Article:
|dc.description.abstract||The dissertation starts by developing a semiotic theory of culture that conceptualizes political culture as a process of meaning making. Semiotic practices have three components—everyday actions, symbols such as language, and an explanation of how these fit together. In this conceptualization, political culture can be seen as roles in a social play. The roles constitute cultural narratives that people adopt to help solve problems, communicate their perspectives to others, or pursue strategies of action. Culture in this framework is flexible and strategic, not necessarily deeply engrained.
The first empirical chapter draws on a broad middle-class sample and describes the everyday activities participants engage in related to their economic insecurity such as relying on family, supporting adult children, coping with health crises, or working in particular jobs. I identify 51 categories of socioeconomic practice across five social domains: Health, Housing, Family, Cost of Living, and Livelihood. I also find three macro-level patterns of economic insecurity---cascades, staircases, and spirals---corresponding to combinations of causal complexity (low, medium, and high) and length of insecurity prior to filing (short, medium, and long). Using examples from my participants’ bankruptcy trajectories, I describe the broad patterns of economic insecurity in this population.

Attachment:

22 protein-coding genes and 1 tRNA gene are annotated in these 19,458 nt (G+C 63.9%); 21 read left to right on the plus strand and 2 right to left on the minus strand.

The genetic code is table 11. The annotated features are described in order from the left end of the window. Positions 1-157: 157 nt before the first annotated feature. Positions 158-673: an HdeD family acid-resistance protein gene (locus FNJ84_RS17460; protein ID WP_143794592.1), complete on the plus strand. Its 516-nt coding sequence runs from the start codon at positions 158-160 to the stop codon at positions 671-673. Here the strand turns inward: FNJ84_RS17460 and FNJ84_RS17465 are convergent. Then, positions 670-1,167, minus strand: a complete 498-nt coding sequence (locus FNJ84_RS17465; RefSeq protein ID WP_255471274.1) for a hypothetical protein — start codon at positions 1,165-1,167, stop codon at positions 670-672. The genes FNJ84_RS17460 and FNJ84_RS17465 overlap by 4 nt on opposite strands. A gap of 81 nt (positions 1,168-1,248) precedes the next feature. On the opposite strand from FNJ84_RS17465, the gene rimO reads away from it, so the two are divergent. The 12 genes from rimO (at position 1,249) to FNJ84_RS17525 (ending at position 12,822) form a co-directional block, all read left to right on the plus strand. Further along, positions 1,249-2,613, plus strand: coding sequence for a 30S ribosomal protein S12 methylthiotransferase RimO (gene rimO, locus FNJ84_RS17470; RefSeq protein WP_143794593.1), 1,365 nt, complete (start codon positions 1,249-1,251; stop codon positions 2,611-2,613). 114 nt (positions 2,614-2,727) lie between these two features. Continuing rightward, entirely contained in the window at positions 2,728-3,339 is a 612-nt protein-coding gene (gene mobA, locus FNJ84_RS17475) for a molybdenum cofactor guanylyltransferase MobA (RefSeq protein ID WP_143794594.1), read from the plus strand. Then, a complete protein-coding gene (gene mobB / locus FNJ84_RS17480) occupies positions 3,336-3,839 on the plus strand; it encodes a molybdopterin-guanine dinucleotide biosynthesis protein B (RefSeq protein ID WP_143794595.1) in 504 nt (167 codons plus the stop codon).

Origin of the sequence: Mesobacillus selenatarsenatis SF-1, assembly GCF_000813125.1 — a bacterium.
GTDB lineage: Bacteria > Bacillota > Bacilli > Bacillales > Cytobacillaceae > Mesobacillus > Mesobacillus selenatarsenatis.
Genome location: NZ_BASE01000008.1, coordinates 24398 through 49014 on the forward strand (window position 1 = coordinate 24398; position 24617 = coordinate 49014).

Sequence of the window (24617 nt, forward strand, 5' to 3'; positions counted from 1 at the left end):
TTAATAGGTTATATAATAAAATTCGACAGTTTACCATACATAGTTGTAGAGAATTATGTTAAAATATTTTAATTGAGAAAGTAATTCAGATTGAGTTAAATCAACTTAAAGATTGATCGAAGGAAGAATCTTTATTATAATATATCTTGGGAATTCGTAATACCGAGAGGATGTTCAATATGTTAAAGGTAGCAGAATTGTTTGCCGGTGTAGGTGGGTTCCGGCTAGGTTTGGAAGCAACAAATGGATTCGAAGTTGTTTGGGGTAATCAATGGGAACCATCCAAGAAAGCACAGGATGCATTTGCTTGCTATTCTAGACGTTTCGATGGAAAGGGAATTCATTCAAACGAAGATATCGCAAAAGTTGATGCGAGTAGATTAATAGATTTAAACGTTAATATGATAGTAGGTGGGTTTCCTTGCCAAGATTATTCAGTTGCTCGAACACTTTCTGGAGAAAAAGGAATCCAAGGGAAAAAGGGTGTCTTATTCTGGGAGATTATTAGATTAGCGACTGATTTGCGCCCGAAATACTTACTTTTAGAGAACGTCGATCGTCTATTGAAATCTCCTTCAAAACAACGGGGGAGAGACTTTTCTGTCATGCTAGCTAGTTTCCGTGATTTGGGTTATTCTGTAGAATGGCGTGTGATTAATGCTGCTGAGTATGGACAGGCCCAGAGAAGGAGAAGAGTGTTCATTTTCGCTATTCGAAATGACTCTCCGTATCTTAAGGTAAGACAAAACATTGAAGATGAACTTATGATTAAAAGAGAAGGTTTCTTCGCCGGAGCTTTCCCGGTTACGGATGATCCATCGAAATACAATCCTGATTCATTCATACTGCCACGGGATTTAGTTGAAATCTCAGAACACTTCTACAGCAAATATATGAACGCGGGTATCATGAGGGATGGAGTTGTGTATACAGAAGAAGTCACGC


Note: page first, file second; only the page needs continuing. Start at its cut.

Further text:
The second empirical chapter focuses on a smaller sample of white Americans and explores how the everyday activities discussed in the first empirical chapter relate to these individuals’ political perspectives through cultural narratives. I find three groups that can be conceptualized as archetypes from the 1970s American sitcom All in The Family. “Archies” are heads of households under siege and experience spiral bankruptcies commonly marked by supporting adult children and employment in jobs strongly tied to economic conditions (e.g., construction). “Ediths” are mourners at the American funeral and experience cascade or staircase bankruptcies commonly marked by health crises that leave them economically dependent on family. “Mikes and Glorias” are young liberal professionals and are a small group that have bankruptcies marked by student loan debt.
Overall, the dissertation allows us to see economic insecurity as a complex social and political phenomenon. For some Americans economic insecurity is associated with conservative populist narratives (Archies), others are disenchanted centrists (Ediths), and a small group are social democrats (Mikes and Glorias). For each of these groups there is an interplay between everyday economic experiences and their political perspectives that creates a distinct political culture.||